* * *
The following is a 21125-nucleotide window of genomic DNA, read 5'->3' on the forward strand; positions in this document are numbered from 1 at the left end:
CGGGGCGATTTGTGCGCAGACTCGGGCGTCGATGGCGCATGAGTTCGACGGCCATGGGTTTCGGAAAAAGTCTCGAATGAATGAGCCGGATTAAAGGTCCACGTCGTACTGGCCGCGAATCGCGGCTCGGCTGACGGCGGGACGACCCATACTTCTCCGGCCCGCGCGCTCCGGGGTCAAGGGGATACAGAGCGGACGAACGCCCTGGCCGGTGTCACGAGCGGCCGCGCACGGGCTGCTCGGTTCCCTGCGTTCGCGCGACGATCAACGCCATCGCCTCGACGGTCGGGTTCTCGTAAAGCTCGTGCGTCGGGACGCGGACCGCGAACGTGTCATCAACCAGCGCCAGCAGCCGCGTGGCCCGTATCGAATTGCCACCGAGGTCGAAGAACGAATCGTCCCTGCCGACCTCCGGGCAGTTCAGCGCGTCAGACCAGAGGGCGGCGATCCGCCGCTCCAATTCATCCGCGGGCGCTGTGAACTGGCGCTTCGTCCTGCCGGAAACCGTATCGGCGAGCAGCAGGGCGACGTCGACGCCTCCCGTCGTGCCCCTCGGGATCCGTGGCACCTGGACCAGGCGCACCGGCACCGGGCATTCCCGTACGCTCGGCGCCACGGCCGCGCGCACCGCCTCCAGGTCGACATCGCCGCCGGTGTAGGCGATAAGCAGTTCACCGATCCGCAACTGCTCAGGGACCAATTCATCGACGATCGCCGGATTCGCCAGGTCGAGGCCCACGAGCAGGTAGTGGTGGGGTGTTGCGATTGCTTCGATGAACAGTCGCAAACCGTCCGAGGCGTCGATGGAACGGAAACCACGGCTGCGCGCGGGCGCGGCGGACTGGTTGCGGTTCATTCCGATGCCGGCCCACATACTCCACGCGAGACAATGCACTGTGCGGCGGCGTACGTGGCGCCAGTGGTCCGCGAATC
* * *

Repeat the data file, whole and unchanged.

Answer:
The following is a 21125-nucleotide window of genomic DNA, read 5'->3' on the forward strand; positions in this document are numbered from 1 at the left end:
CGGGGCGATTTGTGCGCAGACTCGGGCGTCGATGGCGCATGAGTTCGACGGCCATGGGTTTCGGAAAAAGTCTCGAATGAATGAGCCGGATTAAAGGTCCACGTCGTACTGGCCGCGAATCGCGGCTCGGCTGACGGCGGGACGACCCATACTTCTCCGGCCCGCGCGCTCCGGGGTCAAGGGGATACAGAGCGGACGAACGCCCTGGCCGGTGTCACGAGCGGCCGCGCACGGGCTGCTCGGTTCCCTGCGTTCGCGCGACGATCAACGCCATCGCCTCGACGGTCGGGTTCTCGTAAAGCTCGTGCGTCGGGACGCGGACCGCGAACGTGTCATCAACCAGCGCCAGCAGCCGCGTGGCCCGTATCGAATTGCCACCGAGGTCGAAGAACGAATCGTCCCTGCCGACCTCCGGGCAGTTCAGCGCGTCAGACCAGAGGGCGGCGATCCGCCGCTCCAATTCATCCGCGGGCGCTGTGAACTGGCGCTTCGTCCTGCCGGAAACCGTATCGGCGAGCAGCAGGGCGACGTCGACGCCTCCCGTCGTGCCCCTCGGGATCCGTGGCACCTGGACCAGGCGCACCGGCACCGGGCATTCCCGTACGCTCGGCGCCACGGCCGCGCGCACCGCCTCCAGGTCGACATCGCCGCCGGTGTAGGCGATAAGCAGTTCACCGATCCGCAACTGCTCAGGGACCAATTCATCGACGATCGCCGGATTCGCCAGGTCGAGGCCCACGAGCAGGTAGTGGTGGGGTGTTGCGATTGCTTCGATGAACAGTCGCAAACCGTCCGAGGCGTCGATGGAACGGAAACCACGGCTGCGCGCGGGCGCGGCGGACTGGTTGCGGTTCATTCCGATGCCGGCCCACATACTCCACGCGAGACAATGCACTGTGCGGCGGCGTACGTGGCGCCAGTGGTCCGCGAATC